Office Gossip: One Bite, One Kill

Office Gossip: One Bite, One Kill
By Leonard Kok

pic1We’ve all experienced it. You step into the lift on your way to the 38th floor where your office is and overhear two co-workers talking about someone else in a hushed tone. You know the person they are discussing. You wince. That’s setting number 1. Setting number 2: It’s lunchtime and all of you are in the building cafeteria. Talk and chatter centers on your other female colleague whose marriage is reportedly in shambles.

Gossip in the workplace is about as common as office lunches. Most of us have engaged in it at one time or another. But workplace gossip causes a great deal of harm and affects both the individuals involved, and the organization as a whole. While at times the office grapevine can be a useful source of information, we have also participated in some conversations in which the details are too gory to be preserved on your mobile or recording device.

What can gossip do?

1. Undermines the reputation of the people involved
2. Causes lost productivity and wasted time
3. Erodes morale and trust
4. Festers anxiety among employees as rumors circulate without any clear information as to what is fact and what isn’t
5. Widens the divisiveness among employees as people may “take sides”.
6. Hurts feelings and reputations, sometimes causing severe damage
7. Jeopardises the “gossipers” chances for their own advancement because they are perceived as unprofessional
8. Cause good employees to leave the company due to the unhealthy work atmosphere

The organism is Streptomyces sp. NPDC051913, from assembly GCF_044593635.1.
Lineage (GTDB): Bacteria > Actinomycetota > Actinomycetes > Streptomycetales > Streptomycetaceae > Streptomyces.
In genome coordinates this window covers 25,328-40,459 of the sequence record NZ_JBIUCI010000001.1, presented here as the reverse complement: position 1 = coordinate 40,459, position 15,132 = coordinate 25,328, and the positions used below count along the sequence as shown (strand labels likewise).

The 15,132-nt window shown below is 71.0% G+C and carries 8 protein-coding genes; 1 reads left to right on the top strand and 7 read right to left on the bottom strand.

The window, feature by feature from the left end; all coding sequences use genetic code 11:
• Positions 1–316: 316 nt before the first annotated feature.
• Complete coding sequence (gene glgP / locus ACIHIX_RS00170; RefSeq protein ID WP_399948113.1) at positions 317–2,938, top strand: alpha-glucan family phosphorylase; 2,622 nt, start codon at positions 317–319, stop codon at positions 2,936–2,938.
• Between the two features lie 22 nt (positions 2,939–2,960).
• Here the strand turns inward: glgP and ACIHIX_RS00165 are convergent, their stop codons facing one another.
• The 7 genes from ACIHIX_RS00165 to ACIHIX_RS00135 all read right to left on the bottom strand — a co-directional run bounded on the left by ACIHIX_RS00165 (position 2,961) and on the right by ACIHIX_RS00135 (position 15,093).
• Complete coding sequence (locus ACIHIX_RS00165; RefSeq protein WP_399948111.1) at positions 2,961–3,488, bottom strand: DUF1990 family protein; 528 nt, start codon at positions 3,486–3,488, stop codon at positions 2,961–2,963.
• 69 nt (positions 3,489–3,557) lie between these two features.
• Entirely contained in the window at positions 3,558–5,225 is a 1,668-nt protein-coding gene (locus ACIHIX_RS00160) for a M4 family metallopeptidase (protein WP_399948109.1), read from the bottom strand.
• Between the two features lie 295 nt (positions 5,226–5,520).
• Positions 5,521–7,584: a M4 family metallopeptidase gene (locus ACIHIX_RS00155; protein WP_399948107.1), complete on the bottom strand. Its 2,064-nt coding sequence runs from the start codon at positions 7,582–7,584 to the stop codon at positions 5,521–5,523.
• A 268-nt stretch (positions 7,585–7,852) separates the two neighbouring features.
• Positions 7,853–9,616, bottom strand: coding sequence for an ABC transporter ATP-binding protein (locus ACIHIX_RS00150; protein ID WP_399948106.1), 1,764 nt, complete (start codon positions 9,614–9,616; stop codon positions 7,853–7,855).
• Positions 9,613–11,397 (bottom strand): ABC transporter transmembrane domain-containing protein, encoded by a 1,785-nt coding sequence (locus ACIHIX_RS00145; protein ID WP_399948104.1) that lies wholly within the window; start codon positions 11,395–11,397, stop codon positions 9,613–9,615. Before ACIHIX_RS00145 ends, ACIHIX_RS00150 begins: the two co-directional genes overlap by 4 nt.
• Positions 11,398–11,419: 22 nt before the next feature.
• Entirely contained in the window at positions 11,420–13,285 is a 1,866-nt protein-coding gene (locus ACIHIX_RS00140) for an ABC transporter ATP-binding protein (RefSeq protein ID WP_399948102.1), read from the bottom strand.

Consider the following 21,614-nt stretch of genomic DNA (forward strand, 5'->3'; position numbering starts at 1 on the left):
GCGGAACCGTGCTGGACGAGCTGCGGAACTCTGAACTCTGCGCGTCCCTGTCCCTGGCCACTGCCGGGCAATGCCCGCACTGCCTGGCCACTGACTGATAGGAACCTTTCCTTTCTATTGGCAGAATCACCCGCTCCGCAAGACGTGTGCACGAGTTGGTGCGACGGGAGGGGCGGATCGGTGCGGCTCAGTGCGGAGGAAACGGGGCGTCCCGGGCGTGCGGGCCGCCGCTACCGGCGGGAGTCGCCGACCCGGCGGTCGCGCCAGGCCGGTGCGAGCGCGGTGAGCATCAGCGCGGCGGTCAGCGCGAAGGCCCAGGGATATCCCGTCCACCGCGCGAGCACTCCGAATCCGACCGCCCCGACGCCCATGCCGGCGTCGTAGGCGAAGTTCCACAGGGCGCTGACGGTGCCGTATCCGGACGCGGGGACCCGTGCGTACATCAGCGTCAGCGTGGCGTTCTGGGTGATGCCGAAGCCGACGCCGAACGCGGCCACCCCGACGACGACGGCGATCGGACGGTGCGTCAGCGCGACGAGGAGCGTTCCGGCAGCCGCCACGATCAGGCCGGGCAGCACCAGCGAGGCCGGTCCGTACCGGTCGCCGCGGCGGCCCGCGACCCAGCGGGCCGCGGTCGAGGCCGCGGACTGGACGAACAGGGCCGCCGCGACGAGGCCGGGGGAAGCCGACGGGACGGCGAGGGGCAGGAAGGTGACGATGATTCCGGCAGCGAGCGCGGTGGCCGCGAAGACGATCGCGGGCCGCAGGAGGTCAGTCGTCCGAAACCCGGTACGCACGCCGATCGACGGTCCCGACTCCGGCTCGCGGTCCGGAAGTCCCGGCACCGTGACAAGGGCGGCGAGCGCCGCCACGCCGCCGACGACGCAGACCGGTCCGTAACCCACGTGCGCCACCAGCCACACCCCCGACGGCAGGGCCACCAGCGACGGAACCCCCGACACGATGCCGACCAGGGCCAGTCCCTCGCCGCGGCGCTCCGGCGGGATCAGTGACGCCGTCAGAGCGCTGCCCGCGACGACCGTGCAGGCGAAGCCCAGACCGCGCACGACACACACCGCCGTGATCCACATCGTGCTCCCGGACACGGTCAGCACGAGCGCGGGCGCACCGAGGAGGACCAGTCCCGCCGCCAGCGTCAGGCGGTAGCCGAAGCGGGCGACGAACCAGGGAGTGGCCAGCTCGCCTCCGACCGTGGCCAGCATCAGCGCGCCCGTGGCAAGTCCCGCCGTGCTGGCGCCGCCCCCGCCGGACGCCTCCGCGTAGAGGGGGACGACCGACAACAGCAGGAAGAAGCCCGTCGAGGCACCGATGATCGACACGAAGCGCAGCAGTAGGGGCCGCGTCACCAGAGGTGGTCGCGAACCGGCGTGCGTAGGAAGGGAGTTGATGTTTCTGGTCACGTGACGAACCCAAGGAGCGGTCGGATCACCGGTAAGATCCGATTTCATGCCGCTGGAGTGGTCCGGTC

According to a survey, staffing firm Randstad USA (www.randstad.com) and pollsters Harris Interactive recently asked more than 1,500 employed adults to name their biggest pet peeves about their jobs. Workplace gossip was the clear winner, cited No. 1 by 60% of respondents.

“Gossip can ruin people’s lives,” says Sam Chapman, CEO of Empower Public Relations (www.empowerpr.com), who started his Chicago PR firm two-and-a-half years ago after leaving another firm where, he says, vicious gossip was endemic.

It tends to snowball, because people start projecting things onto the person who’s being talked about,” Chapman explains. “If you say something like, ‘Joe’s not pulling his weight around here lately,’ that rumor not only spreads, it gets worse, because everyone will start finding new ‘evidence’ that Joe’s not pulling his weight.”

Why do people gossip?

People who engage in workplace gossip may do so for several reasons.

1. They may have an overwhelming need to ‘fit in’
2. They have low inferiority complex and gossiping gives power
3. They perceive that the only way to get ahead is to kill the competition

What can your company do?

1. The senior management must lead the way by practising a zero-tolerance policy towards backbiting and gossip
2. Put this policy into your company’s HR manual and explain this to new employees
3. Don’t listen to groundless chatter
4. Seek for facts by approaching the person with tact
5. Practise an open-door policy whereby employees can approach the boss in an open way without fear or undesirable consequence(s)
6. If necessary, engage a coach to teach staff to quit sniping at each other
7. Don’t do it yourself!

A large part of our working life is derived from the satisfaction of being able to put in our level best and having our strengths leveraged for the benefit of our company. A happy working environment contributes a lot to this desired outcome. With conscious effort and commitment, your working environment can be a warm and cordial one where colleagues empower and encourage one another.

All the best!
References:

1. Harmless office chitchat – or poisonous gossip? (November 12 2007)
By Anne Fisher, Fortune senior writer, in CNN Money.com. Retrieved 18 March, 2008, fromhttp://money.cnn.com/2007/11/02/news/economy/gossip.fortune/index.htm
2. www.healthsystem.virginia.edu (2008)
Retrieved 18 March, 2008, from
www.healthsystem.virginia.edu/internet/feap/newsletters/workplace-gossip.pdf